• I know. I’m getting to the stage where I only believe bloggers who read a lot. Sure I might disagree with their opinions, because in the end it seems to me that we have a very subjective experience, resonating or not with the writer’s voice, but at least there is no other agenda such as quid pro quo going on. I no longer trust Amazon reviews without much investigation because of the 5 star single review shills – or conversely the obvious 1 star dumps by an obvious subject rival. Not to mention how the whole abused rankings can inhibit honest bleurghh responses through fear of the author fan club backlash

              But yes I do like you start to distrust the author who puffs the best since sliced bread response over a load of sad crumbs!


            • I really only look at negative Az reviews now – to see what people didn’t like about something. If it’s something that’ll also bother me – excess violence, over the top swearing etc – then I know to give it a miss. But for positive reviews I look either to the blogosphere or to Amazon reviewers I know. Obviously I won’t always agree with them, but it increases the chances.

              By the way, Roger was trying to interest me in a book that I felt was far more your style than mine (I think he still gets us confused…) so I said I’d point you in his direction – here’s the link to his review… http://www.amazon.com/Coincidence-Novel-J-W-Ironmonger/product-reviews/0062309897


  5. PS – so you are now reading The Quick. Heh heh, have you got to the point where you hurl the book across the room and stamp on it crossly yet (note for ereading – SHOUT at your Kindle as hurling and stamping are ill advised!)


    • Haha! I’ve temporarily stopped to read Gordon Ferris’ new one – but I think I might have just passed the point in question (trying to avoid spoilers) are we talking about the scene that took place just outside Oscar Wilde’s house? If so, I must admit I was kind of expecting it from the blurb burbling about horror and the brother being pale and sweaty etc… So far I’m quite enjoying it…but I stopped just after that scene so we’ll see what happens once I resume…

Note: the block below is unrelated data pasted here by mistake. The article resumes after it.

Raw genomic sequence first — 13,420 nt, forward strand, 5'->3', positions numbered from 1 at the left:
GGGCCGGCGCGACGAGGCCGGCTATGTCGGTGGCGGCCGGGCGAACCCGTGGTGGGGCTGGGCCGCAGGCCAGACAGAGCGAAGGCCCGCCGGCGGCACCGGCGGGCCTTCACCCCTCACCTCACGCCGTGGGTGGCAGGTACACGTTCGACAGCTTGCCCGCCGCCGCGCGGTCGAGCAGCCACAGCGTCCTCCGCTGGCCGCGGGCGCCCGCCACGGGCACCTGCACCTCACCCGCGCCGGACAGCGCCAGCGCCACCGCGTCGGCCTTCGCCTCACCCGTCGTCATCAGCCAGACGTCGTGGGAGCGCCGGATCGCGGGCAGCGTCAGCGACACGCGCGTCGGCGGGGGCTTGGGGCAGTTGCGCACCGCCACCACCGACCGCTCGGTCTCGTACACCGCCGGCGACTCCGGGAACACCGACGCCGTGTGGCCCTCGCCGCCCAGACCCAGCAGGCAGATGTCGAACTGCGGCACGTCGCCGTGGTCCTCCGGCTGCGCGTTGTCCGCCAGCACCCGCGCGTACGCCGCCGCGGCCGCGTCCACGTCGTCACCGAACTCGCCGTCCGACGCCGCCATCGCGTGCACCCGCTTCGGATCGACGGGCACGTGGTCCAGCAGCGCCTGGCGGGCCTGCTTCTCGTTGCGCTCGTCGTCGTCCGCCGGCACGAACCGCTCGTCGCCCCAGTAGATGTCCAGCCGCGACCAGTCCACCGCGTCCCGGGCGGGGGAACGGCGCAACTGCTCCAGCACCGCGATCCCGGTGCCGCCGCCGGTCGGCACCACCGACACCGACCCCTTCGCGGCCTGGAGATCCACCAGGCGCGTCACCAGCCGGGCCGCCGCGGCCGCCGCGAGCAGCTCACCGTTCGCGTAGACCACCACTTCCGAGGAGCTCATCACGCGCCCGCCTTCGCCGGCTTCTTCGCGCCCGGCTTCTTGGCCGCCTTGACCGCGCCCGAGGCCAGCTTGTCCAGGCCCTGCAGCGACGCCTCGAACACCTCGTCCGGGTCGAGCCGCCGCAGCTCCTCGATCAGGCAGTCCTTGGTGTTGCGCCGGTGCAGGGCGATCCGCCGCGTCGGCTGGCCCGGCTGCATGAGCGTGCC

6. I’d vote for Sleep Tight. I think I will have to look for that one, myself. Like I need more books to read. I’ve gotten a few stinkers lately, so Sleep Tight is appealing.


  7. I like the look of the Inspector Singh. I read ” Ethan Frome ” years ago, and I’m sure you would like it.


    • Sadly, I think I’d like them all! Yes, the Inspector Singh appelas to me too, especially the Chinese setting, but then so does the Etha Frome…and Sleep Tight…


  8. I haven’t read any of the books you mentioned, but I’ve read some reviews of Sleep Tight and I thought I’d want to read it some day. These books seem like great reads. I’m going to check them out soon.


    • Thanks for visiting and commenting! I hope you enjoy Sleep Tight if you get around to reading it – I’m pretty sure it’ll sneak onto my TBR even if it doesn’t win the poll… 🙂


  9. This is a wonderful idea! (Thanks for featuring one of my reviews.) To be honest, I didn’t even vote for my own…one of the others sounded too interesting to resist! 🙂